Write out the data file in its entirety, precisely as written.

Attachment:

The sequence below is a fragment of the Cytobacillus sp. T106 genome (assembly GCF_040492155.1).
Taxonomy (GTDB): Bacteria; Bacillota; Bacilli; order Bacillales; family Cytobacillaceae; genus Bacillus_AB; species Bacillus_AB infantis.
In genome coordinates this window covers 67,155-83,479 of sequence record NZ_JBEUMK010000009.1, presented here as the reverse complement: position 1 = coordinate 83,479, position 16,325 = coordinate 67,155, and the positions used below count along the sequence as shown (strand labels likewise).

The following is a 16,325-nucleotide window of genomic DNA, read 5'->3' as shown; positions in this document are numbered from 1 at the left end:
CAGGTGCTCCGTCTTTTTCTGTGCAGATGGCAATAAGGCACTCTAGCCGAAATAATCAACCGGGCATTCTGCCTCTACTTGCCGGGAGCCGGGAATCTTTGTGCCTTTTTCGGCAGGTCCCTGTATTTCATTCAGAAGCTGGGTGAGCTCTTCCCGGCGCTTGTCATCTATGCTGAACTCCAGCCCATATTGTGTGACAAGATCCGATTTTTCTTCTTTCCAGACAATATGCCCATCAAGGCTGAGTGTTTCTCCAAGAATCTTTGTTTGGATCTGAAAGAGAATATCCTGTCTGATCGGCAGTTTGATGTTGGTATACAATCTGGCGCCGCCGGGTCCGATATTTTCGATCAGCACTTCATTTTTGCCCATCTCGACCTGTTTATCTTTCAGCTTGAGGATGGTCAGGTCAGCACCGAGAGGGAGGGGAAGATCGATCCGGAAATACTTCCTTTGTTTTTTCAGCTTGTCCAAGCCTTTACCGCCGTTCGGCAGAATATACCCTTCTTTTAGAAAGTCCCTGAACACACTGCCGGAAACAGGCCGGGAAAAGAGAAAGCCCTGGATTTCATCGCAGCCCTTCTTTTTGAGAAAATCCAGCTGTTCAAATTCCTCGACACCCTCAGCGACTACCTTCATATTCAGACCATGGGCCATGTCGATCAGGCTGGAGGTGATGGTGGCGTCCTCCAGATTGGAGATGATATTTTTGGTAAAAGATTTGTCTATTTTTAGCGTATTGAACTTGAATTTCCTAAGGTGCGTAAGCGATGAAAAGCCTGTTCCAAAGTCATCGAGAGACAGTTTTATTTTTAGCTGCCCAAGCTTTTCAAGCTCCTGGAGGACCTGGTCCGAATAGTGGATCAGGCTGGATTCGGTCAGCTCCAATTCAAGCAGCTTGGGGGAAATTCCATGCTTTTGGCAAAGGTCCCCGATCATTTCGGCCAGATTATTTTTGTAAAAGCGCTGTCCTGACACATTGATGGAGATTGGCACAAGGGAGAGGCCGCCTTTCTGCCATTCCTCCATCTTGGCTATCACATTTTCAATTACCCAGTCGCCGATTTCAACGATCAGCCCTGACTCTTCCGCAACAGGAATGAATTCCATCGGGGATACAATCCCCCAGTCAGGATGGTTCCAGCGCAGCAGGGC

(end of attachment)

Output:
The sequence below is a fragment of the Cytobacillus sp. T106 genome (assembly GCF_040492155.1).
Taxonomy (GTDB): Bacteria; Bacillota; Bacilli; order Bacillales; family Cytobacillaceae; genus Bacillus_AB; species Bacillus_AB infantis.
In genome coordinates this window covers 67,155-83,479 of sequence record NZ_JBEUMK010000009.1, presented here as the reverse complement: position 1 = coordinate 83,479, position 16,325 = coordinate 67,155, and the positions used below count along the sequence as shown (strand labels likewise).

The following is a 16,325-nucleotide window of genomic DNA, read 5'->3' as shown; positions in this document are numbered from 1 at the left end:
CAGGTGCTCCGTCTTTTTCTGTGCAGATGGCAATAAGGCACTCTAGCCGAAATAATCAACCGGGCATTCTGCCTCTACTTGCCGGGAGCCGGGAATCTTTGTGCCTTTTTCGGCAGGTCCCTGTATTTCATTCAGAAGCTGGGTGAGCTCTTCCCGGCGCTTGTCATCTATGCTGAACTCCAGCCCATATTGTGTGACAAGATCCGATTTTTCTTCTTTCCAGACAATATGCCCATCAAGGCTGAGTGTTTCTCCAAGAATCTTTGTTTGGATCTGAAAGAGAATATCCTGTCTGATCGGCAGTTTGATGTTGGTATACAATCTGGCGCCGCCGGGTCCGATATTTTCGATCAGCACTTCATTTTTGCCCATCTCGACCTGTTTATCTTTCAGCTTGAGGATGGTCAGGTCAGCACCGAGAGGGAGGGGAAGATCGATCCGGAAATACTTCCTTTGTTTTTTCAGCTTGTCCAAGCCTTTACCGCCGTTCGGCAGAATATACCCTTCTTTTAGAAAGTCCCTGAACACACTGCCGGAAACAGGCCGGGAAAAGAGAAAGCCCTGGATTTCATCGCAGCCCTTCTTTTTGAGAAAATCCAGCTGTTCAAATTCCTCGACACCCTCAGCGACTACCTTCATATTCAGACCATGGGCCATGTCGATCAGGCTGGAGGTGATGGTGGCGTCCTCCAGATTGGAGATGATATTTTTGGTAAAAGATTTGTCTATTTTTAGCGTATTGAACTTGAATTTCCTAAGGTGCGTAAGCGATGAAAAGCCTGTTCCAAAGTCATCGAGAGACAGTTTTATTTTTAGCTGCCCAAGCTTTTCAAGCTCCTGGAGGACCTGGTCCGAATAGTGGATCAGGCTGGATTCGGTCAGCTCCAATTCAAGCAGCTTGGGGGAAATTCCATGCTTTTGGCAAAGGTCCCCGATCATTTCGGCCAGATTATTTTTGTAAAAGCGCTGTCCTGACACATTGATGGAGATTGGCACAAGGGAGAGGCCGCCTTTCTGCCATTCCTCCATCTTGGCTATCACATTTTCAATTACCCAGTCGCCGATTTCAACGATCAGCCCTGACTCTTCCGCAACAGGAATGAATTCCATCGGGGATACAATCCCCCAGTCAGGATGGTTCCAGCGCAGCAGGGC